‣ System identification of dynamic closed-loop cardiovascular control of total peripheral resistance by arterial and cardiopulmonary baroreceptors

Aljuri, A. Nikolai (Antony Nikolai), 1968-
Fonte: Massachusetts Institute of Technology Publicador: Massachusetts Institute of Technology
Tipo: Tese de Doutorado Formato: 77 leaves; 3015933 bytes; 3015742 bytes; application/pdf; application/pdf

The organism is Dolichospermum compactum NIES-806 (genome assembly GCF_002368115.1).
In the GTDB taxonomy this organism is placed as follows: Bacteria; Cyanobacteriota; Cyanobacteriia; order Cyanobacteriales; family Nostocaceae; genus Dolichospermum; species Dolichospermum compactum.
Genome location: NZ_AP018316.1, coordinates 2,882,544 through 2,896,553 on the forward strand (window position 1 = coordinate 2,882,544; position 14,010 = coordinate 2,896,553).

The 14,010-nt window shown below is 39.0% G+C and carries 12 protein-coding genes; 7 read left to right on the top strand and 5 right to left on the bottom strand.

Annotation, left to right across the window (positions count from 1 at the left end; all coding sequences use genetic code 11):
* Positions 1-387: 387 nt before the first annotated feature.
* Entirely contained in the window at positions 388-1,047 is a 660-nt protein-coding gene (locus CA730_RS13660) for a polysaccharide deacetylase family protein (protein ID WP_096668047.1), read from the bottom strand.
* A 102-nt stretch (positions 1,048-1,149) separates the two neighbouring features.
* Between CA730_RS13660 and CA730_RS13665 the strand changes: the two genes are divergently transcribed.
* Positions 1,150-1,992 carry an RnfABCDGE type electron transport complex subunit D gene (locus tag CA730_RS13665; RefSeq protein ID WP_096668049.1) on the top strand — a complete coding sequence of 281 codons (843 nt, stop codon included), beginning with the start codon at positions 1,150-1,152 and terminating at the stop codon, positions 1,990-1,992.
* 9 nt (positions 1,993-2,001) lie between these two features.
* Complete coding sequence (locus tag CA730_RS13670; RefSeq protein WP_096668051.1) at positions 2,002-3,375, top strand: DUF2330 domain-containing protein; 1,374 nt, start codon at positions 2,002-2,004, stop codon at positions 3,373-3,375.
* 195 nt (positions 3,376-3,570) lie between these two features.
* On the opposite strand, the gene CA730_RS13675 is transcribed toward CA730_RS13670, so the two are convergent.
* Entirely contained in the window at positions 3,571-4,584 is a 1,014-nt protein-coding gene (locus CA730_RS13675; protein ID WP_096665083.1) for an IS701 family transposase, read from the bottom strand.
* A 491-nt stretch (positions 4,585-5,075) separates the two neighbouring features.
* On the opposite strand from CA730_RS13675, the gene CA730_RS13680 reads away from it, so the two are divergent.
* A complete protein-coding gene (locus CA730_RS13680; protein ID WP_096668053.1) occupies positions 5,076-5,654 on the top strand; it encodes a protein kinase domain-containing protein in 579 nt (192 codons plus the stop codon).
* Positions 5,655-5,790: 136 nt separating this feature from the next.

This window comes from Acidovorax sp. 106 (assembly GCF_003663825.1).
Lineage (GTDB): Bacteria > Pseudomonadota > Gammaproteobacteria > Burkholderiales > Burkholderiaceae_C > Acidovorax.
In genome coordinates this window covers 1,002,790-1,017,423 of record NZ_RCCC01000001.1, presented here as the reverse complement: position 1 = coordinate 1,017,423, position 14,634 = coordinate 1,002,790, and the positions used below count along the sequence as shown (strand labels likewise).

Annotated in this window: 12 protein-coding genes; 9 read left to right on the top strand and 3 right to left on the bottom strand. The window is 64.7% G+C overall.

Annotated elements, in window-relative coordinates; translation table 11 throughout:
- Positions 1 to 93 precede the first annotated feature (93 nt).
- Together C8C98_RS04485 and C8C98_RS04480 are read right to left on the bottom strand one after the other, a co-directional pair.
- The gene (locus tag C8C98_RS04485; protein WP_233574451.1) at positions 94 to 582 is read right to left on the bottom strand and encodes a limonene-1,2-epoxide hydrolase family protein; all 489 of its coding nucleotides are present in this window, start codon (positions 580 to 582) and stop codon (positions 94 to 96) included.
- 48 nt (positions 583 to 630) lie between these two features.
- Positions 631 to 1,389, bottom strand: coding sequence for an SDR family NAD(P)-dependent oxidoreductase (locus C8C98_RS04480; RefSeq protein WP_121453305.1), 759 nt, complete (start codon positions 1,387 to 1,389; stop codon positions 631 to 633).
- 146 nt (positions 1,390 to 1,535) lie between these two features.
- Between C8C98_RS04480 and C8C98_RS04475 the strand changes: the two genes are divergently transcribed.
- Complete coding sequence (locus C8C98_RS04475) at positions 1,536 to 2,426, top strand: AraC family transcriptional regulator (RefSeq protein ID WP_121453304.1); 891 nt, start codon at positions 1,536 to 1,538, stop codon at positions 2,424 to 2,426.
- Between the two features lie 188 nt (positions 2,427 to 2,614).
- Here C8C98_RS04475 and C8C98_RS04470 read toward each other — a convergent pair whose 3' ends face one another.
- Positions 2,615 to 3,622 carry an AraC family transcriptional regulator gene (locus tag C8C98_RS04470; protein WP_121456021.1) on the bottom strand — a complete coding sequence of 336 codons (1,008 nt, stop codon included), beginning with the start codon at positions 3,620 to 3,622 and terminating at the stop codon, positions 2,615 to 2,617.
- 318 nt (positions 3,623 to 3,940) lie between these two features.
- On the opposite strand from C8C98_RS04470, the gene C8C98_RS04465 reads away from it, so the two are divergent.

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Prolonged exposure to microgravity in space flight missions (days) impairs the mechanisms responsible for defense of cardiac output (CO) and arterial blood pressure (Pa) against orthostatic stress during re-entry and in the post-flight period. To date, available countermeasures have not been able to eliminate the observed orthostatic hypotension. The mechanisms responsible for the observed orthostatic intolerance are not yet completely understood. Pa is maintained by control pathways, which influence either total peripheral resistance (Ra) or CO. Central control of Ra is achieved by a complex closed-loop negative feedback system composed of the arterial and the cardiopulmonary baroreflexes. The aims of the doctoral research presented in this thesis were: 1) design and employ a novel conscious animal model for the examination of arterial and cardiopulmonary baroreceptors in the dynamic closed-loop short-term control of Ra. 2) develop and apply a system identification method for the analysis of fluctuations in Pa, right atrial pressure (Pra), and Ra to quantitatively characterize the physiologic mechanisms responsible for the couplings between these variables. For this purpose, eight conscious sheep were used, where both types of baroreceptors were simultaneously exposed to random independent beat pressure variations over a small range around their operating points...